On this album, Cathy Segal-Garcia, a vocalist and educator on the Los Angeles jazz scene, comes up with something special, working with a chamber orchestra and a group of jazz musicians to produce a wide-ranging program that veers from lush romanticism to complex jazz-funk.
On much of the disc, Segal-Garcia's thick, classically formal voice, combined with a full string section, presents a lilting hybrid of jazz and light classical music. On first hearing it sounds a bit too sugary but as you listen more, the maturity and warmth of Segal-Garcia's voice reveals itself. This approach works best on a waltz version of "Star Eyes," the light samba groove of "High Trapeze" and "This Moment," a lovely lyric version of the Vince Mendoza composition "Ambivalence." It goes slightly overboard, though, on a duet with Mon David, "Cinema Paradiso Theme," that sounds like it escaped from an operetta. A duet in Portuguese with Kate McGarry on Dori Caymmi's "Velho Piano" provides stronger drama and "Sleep In Peace," a lullaby Segal-Garcia sings backed by just a string quartet, is beautiful in its simplicity.
That material alone would make a worthwhile romantic vocal-album. However there are also two remarkable, extended tracks, arranged by Bevan Manson, that take this set to an entirely different place, back to the deep, mysterious experimental-fusion of early Weather Report and Herbie Hancock's Mwandishi. Bennie Maupin's "Message To Prez" is a collage of strings, piano, woodwinds, the wordless scatting of Segal-Garcia's vocal improv group, Fish To Birds, and Maupin's own bottom-rattling bass clarinet. It flows for almost 13 minutes, alternating between bright vocal babble and hovering tensions among the strings and reeds. The other surprise is a medley of two songs out of Les McCann's repertoire, "Universal Prisoner" and "Compared To What," where Segal-Garcia brings in Tierney Sutton as a duet partner.
On the first song they trade ominous lines about the confusions of modern man over a lightly swinging bed of reeds and vibes with prickly atonal accents. Then they begin "Compared To What" by scatting over a sinister cloud of flutes, brass and vibes before Edwin Livingston's heavy funk bass leads them into the familiar lyrics. Their voices get harder and stronger singing these angry words over nagging minor key harmoniesand occasionally dropping in their own lines like "This is the oddest time" and "What do we have to compare it to?" The two vocalists alternate lyric singing with soaring, wordless scat over skeletal funk rhythms before ending with quotes about loving intentionally and moving forward with purpose through dark times.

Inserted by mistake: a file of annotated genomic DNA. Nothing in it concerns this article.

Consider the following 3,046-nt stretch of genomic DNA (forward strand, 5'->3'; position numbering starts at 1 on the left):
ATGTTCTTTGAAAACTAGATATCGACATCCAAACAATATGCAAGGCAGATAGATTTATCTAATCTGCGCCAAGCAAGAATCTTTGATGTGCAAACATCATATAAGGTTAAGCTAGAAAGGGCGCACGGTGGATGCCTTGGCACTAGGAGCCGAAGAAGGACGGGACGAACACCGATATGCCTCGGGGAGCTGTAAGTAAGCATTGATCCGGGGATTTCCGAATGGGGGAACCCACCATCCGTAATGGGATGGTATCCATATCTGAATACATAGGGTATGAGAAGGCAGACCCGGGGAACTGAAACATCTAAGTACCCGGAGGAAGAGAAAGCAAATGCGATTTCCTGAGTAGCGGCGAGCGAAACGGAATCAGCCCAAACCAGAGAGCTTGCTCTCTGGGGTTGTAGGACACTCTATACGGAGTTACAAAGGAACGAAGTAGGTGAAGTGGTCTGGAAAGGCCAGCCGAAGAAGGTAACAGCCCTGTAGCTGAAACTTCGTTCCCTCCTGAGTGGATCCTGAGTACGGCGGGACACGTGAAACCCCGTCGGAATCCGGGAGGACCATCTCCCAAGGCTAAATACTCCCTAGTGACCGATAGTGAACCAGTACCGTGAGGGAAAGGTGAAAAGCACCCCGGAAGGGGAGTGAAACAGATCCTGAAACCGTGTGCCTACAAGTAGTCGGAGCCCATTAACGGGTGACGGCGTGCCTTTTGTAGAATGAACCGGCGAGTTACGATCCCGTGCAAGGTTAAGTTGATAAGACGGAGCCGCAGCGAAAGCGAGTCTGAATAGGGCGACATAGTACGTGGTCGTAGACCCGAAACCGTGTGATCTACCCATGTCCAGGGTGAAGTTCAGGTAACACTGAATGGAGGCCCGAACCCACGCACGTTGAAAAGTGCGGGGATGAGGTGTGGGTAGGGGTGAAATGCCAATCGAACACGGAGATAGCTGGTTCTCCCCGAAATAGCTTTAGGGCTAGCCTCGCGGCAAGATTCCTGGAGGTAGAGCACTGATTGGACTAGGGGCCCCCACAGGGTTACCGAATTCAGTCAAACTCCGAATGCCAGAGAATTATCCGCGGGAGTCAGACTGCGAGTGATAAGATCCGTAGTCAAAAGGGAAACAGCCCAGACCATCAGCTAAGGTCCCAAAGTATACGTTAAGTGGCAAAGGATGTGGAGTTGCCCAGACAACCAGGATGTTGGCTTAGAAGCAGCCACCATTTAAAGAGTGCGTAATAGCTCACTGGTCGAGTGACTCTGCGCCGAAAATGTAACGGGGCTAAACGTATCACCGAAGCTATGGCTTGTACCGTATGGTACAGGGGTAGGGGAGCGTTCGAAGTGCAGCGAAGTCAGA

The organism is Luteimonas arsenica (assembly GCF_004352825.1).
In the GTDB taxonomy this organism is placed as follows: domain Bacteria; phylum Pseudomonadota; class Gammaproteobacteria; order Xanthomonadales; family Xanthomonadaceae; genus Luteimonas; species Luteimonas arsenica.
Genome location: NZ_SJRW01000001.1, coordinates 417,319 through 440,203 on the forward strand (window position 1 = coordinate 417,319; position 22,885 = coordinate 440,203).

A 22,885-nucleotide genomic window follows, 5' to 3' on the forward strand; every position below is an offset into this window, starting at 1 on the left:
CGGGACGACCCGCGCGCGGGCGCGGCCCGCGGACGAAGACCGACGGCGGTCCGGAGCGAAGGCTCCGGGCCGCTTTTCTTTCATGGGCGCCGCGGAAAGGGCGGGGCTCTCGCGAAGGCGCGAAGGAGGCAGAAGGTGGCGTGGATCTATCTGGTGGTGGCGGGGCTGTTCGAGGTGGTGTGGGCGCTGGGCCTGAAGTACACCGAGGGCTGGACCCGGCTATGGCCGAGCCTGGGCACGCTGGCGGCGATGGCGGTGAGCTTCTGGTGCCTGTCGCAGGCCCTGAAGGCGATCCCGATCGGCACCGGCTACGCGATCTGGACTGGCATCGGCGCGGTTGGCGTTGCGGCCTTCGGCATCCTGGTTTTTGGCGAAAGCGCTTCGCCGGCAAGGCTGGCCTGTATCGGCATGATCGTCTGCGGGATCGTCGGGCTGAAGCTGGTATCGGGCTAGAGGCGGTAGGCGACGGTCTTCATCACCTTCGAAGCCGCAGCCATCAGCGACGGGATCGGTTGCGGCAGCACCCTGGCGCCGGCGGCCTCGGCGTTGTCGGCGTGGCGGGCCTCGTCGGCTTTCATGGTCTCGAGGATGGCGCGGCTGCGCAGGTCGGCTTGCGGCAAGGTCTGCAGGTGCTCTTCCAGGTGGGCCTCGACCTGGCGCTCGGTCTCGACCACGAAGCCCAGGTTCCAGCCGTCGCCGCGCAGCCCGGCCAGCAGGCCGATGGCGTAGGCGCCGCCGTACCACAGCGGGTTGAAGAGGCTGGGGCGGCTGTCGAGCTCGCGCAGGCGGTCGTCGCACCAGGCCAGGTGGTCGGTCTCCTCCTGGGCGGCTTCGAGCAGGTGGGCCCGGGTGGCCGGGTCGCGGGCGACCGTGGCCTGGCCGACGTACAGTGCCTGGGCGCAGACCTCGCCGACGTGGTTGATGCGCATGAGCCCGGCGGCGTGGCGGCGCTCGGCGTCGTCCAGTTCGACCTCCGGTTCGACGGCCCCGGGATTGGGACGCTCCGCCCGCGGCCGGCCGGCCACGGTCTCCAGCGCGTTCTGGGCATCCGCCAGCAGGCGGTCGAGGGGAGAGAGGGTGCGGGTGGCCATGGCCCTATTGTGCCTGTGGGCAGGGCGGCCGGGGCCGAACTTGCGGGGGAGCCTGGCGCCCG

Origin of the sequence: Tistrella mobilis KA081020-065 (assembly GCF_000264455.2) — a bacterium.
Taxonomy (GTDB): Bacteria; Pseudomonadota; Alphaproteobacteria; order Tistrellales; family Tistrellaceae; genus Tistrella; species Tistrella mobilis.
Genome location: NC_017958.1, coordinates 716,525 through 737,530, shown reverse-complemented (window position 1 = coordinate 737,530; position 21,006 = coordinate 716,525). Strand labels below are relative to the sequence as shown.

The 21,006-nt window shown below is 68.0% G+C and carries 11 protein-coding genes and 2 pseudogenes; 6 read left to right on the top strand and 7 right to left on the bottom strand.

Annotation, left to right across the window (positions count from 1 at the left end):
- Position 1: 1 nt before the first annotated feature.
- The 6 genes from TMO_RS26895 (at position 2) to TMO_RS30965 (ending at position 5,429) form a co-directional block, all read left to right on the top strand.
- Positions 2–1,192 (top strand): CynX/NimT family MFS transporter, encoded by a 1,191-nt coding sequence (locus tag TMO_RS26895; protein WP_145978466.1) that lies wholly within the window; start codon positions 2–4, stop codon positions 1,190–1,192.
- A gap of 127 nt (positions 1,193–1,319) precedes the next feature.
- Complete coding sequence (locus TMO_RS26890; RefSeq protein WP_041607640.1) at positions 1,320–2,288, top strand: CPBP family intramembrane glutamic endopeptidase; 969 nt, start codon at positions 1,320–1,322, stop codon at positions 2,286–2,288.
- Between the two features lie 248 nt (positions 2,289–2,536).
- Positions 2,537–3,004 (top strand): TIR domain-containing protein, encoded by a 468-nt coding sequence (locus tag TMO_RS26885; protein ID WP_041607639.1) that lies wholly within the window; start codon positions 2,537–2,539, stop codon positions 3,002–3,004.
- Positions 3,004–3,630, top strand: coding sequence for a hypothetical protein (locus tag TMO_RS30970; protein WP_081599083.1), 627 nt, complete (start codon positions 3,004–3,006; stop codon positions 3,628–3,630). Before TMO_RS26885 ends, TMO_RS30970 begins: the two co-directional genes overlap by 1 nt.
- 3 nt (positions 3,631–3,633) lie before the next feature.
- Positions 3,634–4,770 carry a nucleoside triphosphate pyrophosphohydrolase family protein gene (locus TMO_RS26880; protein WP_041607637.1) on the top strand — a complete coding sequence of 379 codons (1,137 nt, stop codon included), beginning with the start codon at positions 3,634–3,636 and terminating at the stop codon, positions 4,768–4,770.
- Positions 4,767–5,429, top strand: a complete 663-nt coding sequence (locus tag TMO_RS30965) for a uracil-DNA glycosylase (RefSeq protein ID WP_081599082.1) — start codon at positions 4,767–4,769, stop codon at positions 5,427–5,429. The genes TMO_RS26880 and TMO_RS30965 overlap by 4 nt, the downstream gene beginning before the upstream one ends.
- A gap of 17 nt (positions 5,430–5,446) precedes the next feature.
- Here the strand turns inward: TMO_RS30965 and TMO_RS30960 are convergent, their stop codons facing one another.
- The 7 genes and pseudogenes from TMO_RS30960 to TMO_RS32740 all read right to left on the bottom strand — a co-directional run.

The breadth of this album is pretty amazing. It has formal chamber music sitting side by side with swirling experiments in rhythm and melody. It's like a classical recital that alternates works by Mozart and Stravinsky. Cathy Segal-Garcia and her collaborators are to be congratulated on pulling off a daring mesh of ideas.
Star Eyes; Velho Piano; Time After Time; High Trapeze; Cinema Paradiso Theme; Message To Prez; This
Prisoner-Compared To What; Sleep In Peace.
Cathy Segal-Garcia: vocal; Kate McGarry (2), Mon David (5), "Fish To Birds" (6) (Cathy Segal-Garcia,
Emile Hassan Dyer, Cecily Gardner, Mon David, Adrienne Duncan, Tracy Robertson), Tierney Sutton (8):
guest vocal; Rob
Lockhart, Bob Sheppard, Jeff Driskill: flute, saxophone; Greg Huckins: flute, bass clarinet; Bennie
Maupin: bass clarinet
(6); Catherine Del Russo: oboe; Phil Feather: oboe, alto flute; Chuck Findley: trumpet, flugelhorn; Amy
Hudson, Rafi Rishik, Susan Rishik, Irina Voloshina: violin; Jennie Hansen, Alan Busteed: viola; Andrew
Ksajikian: cello; Tom Rizzo, Dori Amarillo, Jamie Rosenn: guitar; Edwin Livingston, Kenny Wild, Dominic
Genova: bass; Joe
LaBarbera, Matt Gordy, Steve Hass: drums; Brian Kilgore: percussion; Lolly Allen, Nick Mancini: vibes;
piano; Mitchell Manker: French horn.